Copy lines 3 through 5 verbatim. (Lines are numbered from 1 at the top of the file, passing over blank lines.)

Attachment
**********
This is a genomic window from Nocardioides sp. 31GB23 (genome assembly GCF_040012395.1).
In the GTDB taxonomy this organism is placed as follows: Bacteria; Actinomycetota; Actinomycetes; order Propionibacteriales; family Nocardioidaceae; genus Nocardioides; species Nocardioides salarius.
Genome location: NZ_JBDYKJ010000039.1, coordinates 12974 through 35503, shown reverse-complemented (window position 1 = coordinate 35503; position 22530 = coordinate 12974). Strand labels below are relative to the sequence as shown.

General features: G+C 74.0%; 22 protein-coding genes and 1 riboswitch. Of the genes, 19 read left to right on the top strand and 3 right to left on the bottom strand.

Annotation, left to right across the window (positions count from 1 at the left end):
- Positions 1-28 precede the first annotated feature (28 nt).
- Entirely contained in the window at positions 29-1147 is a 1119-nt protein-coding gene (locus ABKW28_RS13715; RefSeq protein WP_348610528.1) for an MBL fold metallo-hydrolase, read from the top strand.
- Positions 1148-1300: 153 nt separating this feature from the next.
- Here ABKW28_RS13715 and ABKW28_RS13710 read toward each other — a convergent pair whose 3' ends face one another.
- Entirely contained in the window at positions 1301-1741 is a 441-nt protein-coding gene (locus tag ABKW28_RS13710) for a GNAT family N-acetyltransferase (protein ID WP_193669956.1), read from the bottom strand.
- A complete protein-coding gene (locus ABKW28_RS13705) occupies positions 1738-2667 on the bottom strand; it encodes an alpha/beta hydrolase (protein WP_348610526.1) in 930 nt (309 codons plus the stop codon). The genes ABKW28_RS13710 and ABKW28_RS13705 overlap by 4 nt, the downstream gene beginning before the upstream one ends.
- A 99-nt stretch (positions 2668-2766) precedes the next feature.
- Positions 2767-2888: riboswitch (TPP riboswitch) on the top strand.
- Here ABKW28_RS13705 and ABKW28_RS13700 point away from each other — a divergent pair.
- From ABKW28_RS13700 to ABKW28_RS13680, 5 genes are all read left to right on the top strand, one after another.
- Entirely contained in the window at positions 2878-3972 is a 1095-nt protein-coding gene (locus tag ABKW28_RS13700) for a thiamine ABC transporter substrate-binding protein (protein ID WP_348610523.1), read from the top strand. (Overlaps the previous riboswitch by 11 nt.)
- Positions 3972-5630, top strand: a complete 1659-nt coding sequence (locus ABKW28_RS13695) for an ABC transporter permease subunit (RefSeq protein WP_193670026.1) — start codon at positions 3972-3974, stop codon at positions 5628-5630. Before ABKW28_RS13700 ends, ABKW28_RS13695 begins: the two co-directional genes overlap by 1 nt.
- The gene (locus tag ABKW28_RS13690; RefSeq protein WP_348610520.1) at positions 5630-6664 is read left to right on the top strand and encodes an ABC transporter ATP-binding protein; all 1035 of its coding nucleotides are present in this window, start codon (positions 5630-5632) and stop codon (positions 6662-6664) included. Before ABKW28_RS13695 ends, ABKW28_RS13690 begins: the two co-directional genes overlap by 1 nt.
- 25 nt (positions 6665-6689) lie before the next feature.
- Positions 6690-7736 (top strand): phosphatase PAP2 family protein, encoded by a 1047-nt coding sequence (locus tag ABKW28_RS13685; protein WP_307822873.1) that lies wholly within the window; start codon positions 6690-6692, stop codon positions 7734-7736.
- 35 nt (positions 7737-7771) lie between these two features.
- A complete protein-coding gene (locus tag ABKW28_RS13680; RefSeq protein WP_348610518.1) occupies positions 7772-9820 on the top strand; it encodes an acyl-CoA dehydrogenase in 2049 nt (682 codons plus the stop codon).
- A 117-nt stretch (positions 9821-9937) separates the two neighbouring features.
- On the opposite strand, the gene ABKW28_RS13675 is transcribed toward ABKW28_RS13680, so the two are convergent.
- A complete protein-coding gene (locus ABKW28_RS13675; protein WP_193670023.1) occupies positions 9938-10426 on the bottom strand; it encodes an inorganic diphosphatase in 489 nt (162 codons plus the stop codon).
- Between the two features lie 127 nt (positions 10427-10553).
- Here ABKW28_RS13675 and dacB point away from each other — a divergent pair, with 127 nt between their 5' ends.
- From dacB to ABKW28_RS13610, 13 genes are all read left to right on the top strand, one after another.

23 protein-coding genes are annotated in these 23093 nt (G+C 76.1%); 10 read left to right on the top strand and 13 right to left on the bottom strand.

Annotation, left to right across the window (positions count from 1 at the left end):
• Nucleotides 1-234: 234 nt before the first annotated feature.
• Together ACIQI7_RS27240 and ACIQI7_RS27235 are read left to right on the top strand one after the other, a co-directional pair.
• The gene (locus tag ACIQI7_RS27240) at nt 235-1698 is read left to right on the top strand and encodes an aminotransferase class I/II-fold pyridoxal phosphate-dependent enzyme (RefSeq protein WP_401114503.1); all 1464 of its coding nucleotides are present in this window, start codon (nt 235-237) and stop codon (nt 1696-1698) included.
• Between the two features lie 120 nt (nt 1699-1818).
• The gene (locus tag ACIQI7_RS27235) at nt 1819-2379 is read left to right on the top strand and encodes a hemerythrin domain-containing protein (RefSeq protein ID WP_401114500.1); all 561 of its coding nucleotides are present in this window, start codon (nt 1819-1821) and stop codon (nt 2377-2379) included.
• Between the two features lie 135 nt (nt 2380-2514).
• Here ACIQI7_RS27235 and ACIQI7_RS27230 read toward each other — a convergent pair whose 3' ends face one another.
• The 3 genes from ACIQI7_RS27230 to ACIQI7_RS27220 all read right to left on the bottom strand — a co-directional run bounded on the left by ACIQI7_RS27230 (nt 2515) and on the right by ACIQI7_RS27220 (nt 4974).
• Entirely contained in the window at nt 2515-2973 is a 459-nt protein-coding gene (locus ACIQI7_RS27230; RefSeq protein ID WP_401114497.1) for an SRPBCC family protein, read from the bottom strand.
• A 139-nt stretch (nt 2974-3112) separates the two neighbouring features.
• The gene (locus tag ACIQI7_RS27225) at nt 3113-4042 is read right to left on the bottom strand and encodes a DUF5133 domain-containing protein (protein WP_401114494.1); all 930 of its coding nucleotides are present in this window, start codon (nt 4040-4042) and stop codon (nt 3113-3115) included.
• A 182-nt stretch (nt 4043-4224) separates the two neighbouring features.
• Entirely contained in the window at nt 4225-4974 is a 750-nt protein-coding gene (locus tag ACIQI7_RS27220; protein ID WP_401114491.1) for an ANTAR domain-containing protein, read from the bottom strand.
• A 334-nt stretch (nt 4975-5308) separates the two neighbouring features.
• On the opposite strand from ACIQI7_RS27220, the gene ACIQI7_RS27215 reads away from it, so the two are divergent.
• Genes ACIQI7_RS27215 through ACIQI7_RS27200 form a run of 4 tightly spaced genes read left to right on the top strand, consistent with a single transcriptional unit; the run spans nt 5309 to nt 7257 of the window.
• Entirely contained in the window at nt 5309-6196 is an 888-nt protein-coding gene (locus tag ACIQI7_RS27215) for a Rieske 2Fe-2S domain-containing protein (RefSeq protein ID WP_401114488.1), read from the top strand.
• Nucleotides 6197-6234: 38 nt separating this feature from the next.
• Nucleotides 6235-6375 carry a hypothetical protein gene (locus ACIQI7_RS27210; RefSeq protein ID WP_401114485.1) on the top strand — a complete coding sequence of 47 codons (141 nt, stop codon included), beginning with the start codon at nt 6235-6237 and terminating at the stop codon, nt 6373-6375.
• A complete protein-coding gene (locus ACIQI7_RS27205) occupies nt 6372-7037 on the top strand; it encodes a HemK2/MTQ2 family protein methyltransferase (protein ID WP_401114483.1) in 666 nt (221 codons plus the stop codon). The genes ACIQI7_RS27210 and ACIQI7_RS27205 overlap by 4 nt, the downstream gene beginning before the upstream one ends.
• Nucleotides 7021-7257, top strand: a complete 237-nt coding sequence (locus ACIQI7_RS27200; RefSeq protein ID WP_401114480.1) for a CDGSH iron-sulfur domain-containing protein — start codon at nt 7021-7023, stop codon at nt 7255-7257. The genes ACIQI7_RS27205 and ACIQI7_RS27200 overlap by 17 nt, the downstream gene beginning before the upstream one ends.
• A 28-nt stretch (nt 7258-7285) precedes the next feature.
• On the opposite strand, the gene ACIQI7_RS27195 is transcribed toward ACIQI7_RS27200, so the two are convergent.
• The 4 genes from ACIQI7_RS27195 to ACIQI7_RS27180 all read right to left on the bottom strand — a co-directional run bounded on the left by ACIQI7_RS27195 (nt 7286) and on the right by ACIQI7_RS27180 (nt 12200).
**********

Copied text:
Genome location: NZ_JBDYKJ010000039.1, coordinates 12974 through 35503, shown reverse-complemented (window position 1 = coordinate 35503; position 22530 = coordinate 12974). Strand labels below are relative to the sequence as shown.

General features: G+C 74.0%; 22 protein-coding genes and 1 riboswitch. Of the genes, 19 read left to right on the top strand and 3 right to left on the bottom strand.

Annotation, left to right across the window (positions count from 1 at the left end):